Nunavut premier's community hopes to feel more included

For the first time in its history, Nunavut's premier hails from the Kitikmeot region, and some people in his home community of Kugluktuk hope this means they'll feel more included in the territory.

Some people in western region of Nunavut feel alienated from rest of territory

People in the Kitikmeot region in Nunavut can feel alienated from the rest of the territory. The CBC's Shannon Scott reports from Kugluktuk 2:14

For the first time in Nunavut's history, the territory's premier hails from the Kitikmeot region, from Kugluktuk.

Sitting along the far west end of the Northwest Passage, Kugluktuk is only 55 kilometres from the Northwest Territories border, but more than 2,000 kilometres from Iqaluit, Nunavut's capital. 

That vast distance has left some of the 1,500 people in the hamlet feeling a sense of western alienation.

"We're the most western community in Nunavut and we sort of kind of get left out," said resident Connie Pangon.    

'Shouldn't be feeling alienated': Premier

"Sometimes we feel like the tail on Nunavut, but now we've got somebody from our community [in the west] who has a very important position in the far end of Nunavut out in the east," said resident Sven Kerkovius.

Peter Taptuna was sworn in as premier of Nunavut mid-November after he was elected as Kugluktuk's MLA.

Peter Taptuna was sworn in as premier of Nunavut in mid-November. (CBC)
He says the Kitikmeot region, which includes his hometown of Kugluktuk as well as other hamlets like Cambridge Bay, Gjoa Haven and Taloyoak, is well represented in this territorial government.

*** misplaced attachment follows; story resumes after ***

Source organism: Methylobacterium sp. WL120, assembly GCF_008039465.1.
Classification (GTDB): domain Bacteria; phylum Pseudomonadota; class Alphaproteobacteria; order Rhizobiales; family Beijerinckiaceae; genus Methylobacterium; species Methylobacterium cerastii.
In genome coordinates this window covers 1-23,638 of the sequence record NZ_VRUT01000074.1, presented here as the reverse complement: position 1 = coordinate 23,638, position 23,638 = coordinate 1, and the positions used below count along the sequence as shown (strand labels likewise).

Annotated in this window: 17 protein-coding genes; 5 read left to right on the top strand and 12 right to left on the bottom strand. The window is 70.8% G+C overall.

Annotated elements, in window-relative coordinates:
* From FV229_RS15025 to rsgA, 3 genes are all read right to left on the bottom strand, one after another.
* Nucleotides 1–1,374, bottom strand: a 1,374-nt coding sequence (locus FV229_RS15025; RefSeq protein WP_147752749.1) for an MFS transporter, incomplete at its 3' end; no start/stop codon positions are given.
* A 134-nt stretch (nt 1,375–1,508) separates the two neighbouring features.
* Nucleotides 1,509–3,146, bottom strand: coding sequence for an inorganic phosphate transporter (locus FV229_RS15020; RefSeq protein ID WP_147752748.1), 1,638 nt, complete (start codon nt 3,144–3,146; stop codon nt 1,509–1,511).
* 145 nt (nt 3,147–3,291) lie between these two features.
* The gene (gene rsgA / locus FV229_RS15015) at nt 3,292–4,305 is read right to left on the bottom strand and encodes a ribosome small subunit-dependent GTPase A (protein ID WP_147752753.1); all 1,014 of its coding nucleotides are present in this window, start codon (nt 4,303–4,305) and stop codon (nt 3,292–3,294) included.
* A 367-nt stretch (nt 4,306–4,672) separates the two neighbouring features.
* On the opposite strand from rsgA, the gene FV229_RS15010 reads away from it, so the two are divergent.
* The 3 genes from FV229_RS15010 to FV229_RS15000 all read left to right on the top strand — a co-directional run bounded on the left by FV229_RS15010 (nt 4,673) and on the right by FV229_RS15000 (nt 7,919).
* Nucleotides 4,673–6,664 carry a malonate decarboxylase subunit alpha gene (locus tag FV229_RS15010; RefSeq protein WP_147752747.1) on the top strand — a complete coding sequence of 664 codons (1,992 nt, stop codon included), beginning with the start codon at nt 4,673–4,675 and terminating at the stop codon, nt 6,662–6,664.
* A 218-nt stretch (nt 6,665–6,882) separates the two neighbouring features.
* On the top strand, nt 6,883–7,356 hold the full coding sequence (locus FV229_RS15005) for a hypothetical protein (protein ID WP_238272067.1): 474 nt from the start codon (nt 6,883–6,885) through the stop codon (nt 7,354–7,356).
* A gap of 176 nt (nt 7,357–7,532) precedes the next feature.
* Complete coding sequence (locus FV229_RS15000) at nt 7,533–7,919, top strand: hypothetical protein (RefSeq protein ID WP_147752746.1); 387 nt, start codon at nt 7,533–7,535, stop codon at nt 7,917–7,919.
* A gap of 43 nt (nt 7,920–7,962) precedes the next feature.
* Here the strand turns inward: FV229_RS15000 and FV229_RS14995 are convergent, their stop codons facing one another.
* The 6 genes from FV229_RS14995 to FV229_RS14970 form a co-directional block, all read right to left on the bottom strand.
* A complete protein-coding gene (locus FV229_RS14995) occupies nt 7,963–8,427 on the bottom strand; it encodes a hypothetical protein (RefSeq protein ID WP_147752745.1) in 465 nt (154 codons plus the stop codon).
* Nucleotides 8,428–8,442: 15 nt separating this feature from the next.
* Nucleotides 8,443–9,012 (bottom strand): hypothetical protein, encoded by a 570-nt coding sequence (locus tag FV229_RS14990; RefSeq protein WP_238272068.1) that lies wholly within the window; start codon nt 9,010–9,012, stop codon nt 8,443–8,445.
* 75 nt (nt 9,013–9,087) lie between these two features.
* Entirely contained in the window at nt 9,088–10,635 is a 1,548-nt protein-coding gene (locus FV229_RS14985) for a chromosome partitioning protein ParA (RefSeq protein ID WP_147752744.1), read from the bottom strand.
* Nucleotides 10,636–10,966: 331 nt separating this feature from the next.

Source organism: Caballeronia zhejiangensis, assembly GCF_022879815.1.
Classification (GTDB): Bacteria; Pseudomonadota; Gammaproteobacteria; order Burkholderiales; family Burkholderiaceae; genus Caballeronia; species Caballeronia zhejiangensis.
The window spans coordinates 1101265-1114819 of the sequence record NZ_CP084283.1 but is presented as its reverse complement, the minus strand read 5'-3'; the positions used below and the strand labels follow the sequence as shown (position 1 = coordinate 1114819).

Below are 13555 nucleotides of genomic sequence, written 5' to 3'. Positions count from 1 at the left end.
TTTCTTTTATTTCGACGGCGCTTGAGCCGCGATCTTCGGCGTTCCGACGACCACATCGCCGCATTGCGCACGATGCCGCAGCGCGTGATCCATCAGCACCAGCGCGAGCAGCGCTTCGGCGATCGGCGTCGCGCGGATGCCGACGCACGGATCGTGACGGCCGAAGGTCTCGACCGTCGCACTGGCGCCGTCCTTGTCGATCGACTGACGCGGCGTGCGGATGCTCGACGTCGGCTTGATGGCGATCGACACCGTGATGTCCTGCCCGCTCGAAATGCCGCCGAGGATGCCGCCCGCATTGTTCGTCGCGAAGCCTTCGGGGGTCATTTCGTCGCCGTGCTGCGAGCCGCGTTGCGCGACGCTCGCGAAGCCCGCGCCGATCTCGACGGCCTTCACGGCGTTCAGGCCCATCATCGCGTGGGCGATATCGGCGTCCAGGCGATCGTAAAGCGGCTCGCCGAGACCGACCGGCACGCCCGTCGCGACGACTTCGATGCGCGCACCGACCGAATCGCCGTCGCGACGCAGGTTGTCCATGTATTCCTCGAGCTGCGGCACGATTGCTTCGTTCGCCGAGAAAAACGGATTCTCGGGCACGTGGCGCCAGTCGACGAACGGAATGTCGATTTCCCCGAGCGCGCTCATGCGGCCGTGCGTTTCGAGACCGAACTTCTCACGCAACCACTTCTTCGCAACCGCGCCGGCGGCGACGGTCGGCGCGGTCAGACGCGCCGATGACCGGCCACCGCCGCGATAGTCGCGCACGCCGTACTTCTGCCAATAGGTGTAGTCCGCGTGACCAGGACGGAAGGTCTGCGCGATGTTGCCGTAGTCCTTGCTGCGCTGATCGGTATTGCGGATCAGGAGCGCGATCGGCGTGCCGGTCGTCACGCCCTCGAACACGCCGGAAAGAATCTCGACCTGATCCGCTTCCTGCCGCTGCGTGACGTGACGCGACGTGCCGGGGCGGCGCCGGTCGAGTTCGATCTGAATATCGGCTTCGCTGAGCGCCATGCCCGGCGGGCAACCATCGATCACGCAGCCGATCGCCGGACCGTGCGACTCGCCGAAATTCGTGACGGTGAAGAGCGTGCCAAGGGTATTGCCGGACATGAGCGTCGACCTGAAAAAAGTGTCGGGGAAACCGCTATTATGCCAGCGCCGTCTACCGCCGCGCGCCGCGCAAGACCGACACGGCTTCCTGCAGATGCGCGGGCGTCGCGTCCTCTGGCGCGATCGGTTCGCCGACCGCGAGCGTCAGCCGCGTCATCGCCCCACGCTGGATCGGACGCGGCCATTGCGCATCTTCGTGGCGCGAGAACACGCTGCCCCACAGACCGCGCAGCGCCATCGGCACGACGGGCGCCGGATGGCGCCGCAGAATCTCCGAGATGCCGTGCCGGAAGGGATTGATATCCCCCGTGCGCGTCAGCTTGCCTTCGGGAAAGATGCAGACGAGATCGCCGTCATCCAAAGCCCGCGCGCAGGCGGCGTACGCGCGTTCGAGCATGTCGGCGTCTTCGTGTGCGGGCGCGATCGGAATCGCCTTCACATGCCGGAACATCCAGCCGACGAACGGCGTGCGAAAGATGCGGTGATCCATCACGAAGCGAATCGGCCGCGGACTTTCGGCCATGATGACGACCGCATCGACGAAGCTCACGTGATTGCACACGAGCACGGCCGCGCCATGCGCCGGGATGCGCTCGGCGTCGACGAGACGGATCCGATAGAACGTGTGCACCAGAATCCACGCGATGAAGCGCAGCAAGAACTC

"They shouldn't be feeling alienated," Taptuna said. "We do have myself as premier and two other cabinet ministers from the Kitikmeot." 

The issues facing Kugluktuk are not that different from those that plague other regions — education, employment and housing — and some residents hope those issues will be addressed now that their MLA is in the premier's seat.

"I think it was time we had representation — i.e. the premier part of it — from our area," said Donald Leblanc, senior administrative officer for the hamlet.

"He's a very approachable individual, so I'm sure he'll benefit us from the aspect that, if there is something we need, we can go to talk to somebody that can help us."


To encourage thoughtful and respectful conversations, first and last names will appear with each submission to CBC/Radio-Canada's online communities (except in children and youth-oriented communities). Pseudonyms will no longer be permitted.

By submitting a comment, you accept that CBC has the right to reproduce and publish that comment in whole or in part, in any manner CBC chooses. Please note that CBC does not endorse the opinions expressed in comments. Comments on this story are moderated according to our Submission Guidelines. Comments are welcome while open. We reserve the right to close comments at any time.